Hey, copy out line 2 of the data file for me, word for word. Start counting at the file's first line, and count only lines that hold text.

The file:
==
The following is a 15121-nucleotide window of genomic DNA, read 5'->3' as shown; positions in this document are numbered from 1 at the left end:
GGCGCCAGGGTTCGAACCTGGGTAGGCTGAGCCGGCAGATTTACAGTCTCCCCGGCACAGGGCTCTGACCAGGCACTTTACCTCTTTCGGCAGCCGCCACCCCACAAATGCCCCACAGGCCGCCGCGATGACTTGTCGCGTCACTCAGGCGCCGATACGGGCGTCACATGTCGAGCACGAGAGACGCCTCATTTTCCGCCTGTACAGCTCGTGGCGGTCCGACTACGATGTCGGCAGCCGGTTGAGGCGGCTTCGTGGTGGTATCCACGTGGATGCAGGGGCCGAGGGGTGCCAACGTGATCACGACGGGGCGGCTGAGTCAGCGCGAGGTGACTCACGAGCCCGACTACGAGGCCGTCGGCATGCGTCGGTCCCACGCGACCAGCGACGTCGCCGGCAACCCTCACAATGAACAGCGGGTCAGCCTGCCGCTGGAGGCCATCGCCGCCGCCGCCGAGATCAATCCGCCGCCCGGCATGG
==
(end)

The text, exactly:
GGCGCCAGGGTTCGAACCTGGGTAGGCTGAGCCGGCAGATTTACAGTCTCCCCGGCACAGGGCTCTGACCAGGCACTTTACCTCTTTCGGCAGCCGCCACCCCACAAATGCCCCACAGGCCGCCGCGATGACTTGTCGCGTCACTCAGGCGCCGATACGGGCGTCACATGTCGAGCACGAGAGACGCCTCATTTTCCGCCTGTACAGCTCGTGGCGGTCCGACTACGATGTCGGCAGCCGGTTGAGGCGGCTTCGTGGTGGTATCCACGTGGATGCAGGGGCCGAGGGGTGCCAACGTGATCACGACGGGGCGGCTGAGTCAGCGCGAGGTGACTCACGAGCCCGACTACGAGGCCGTCGGCATGCGTCGGTCCCACGCGACCAGCGACGTCGCCGGCAACCCTCACAATGAACAGCGGGTCAGCCTGCCGCTGGAGGCCATCGCCGCCGCCGCCGAGATCAATCCGCCGCCCGGCATGG